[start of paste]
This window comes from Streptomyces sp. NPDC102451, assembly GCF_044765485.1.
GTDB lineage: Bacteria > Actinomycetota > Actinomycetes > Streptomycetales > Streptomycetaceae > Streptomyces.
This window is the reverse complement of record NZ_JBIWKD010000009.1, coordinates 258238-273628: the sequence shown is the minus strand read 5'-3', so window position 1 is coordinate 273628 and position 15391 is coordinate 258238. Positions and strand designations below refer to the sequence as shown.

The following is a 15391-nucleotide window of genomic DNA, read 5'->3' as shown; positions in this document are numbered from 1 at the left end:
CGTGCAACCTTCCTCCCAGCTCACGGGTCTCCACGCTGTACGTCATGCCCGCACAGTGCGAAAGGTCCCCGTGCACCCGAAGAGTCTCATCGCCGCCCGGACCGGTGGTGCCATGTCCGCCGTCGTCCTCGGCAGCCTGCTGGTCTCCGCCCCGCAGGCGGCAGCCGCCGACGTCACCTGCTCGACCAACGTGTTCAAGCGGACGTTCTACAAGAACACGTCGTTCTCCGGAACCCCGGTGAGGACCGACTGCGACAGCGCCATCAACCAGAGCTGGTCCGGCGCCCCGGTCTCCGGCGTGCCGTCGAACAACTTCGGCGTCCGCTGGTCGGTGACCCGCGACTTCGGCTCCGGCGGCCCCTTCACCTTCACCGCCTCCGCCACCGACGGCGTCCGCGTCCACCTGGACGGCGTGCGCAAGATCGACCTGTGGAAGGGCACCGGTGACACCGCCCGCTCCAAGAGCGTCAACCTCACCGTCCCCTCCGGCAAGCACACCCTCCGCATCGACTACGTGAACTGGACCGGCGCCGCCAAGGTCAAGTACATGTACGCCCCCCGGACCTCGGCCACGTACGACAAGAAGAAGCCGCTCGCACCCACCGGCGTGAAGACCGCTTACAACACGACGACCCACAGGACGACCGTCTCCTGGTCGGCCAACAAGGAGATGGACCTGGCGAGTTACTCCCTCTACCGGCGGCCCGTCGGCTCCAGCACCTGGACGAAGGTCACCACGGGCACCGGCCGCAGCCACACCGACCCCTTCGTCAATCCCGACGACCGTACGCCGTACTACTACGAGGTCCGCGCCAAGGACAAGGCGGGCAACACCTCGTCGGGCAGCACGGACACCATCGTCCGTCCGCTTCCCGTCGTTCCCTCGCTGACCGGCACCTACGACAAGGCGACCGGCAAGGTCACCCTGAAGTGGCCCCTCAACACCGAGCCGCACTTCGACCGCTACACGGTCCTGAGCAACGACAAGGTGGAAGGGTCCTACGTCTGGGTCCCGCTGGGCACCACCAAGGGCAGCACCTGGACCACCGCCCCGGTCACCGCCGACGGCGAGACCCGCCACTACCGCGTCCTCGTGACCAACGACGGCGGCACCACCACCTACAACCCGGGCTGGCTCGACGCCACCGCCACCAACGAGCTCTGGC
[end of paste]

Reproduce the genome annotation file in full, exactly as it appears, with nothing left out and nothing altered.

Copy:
This window comes from Streptomyces sp. NPDC102451, assembly GCF_044765485.1.
GTDB lineage: Bacteria > Actinomycetota > Actinomycetes > Streptomycetales > Streptomycetaceae > Streptomyces.
This window is the reverse complement of record NZ_JBIWKD010000009.1, coordinates 258238-273628: the sequence shown is the minus strand read 5'-3', so window position 1 is coordinate 273628 and position 15391 is coordinate 258238. Positions and strand designations below refer to the sequence as shown.

The following is a 15391-nucleotide window of genomic DNA, read 5'->3' as shown; positions in this document are numbered from 1 at the left end:
CGTGCAACCTTCCTCCCAGCTCACGGGTCTCCACGCTGTACGTCATGCCCGCACAGTGCGAAAGGTCCCCGTGCACCCGAAGAGTCTCATCGCCGCCCGGACCGGTGGTGCCATGTCCGCCGTCGTCCTCGGCAGCCTGCTGGTCTCCGCCCCGCAGGCGGCAGCCGCCGACGTCACCTGCTCGACCAACGTGTTCAAGCGGACGTTCTACAAGAACACGTCGTTCTCCGGAACCCCGGTGAGGACCGACTGCGACAGCGCCATCAACCAGAGCTGGTCCGGCGCCCCGGTCTCCGGCGTGCCGTCGAACAACTTCGGCGTCCGCTGGTCGGTGACCCGCGACTTCGGCTCCGGCGGCCCCTTCACCTTCACCGCCTCCGCCACCGACGGCGTCCGCGTCCACCTGGACGGCGTGCGCAAGATCGACCTGTGGAAGGGCACCGGTGACACCGCCCGCTCCAAGAGCGTCAACCTCACCGTCCCCTCCGGCAAGCACACCCTCCGCATCGACTACGTGAACTGGACCGGCGCCGCCAAGGTCAAGTACATGTACGCCCCCCGGACCTCGGCCACGTACGACAAGAAGAAGCCGCTCGCACCCACCGGCGTGAAGACCGCTTACAACACGACGACCCACAGGACGACCGTCTCCTGGTCGGCCAACAAGGAGATGGACCTGGCGAGTTACTCCCTCTACCGGCGGCCCGTCGGCTCCAGCACCTGGACGAAGGTCACCACGGGCACCGGCCGCAGCCACACCGACCCCTTCGTCAATCCCGACGACCGTACGCCGTACTACTACGAGGTCCGCGCCAAGGACAAGGCGGGCAACACCTCGTCGGGCAGCACGGACACCATCGTCCGTCCGCTTCCCGTCGTTCCCTCGCTGACCGGCACCTACGACAAGGCGACCGGCAAGGTCACCCTGAAGTGGCCCCTCAACACCGAGCCGCACTTCGACCGCTACACGGTCCTGAGCAACGACAAGGTGGAAGGGTCCTACGTCTGGGTCCCGCTGGGCACCACCAAGGGCAGCACCTGGACCACCGCCCCGGTCACCGCCGACGGCGAGACCCGCCACTACCGCGTCCTCGTGACCAACGACGGCGGCACCACCACCTACAACCCGGGCTGGCTCGACGCCACCGCCACCAACGAGCTCTGGC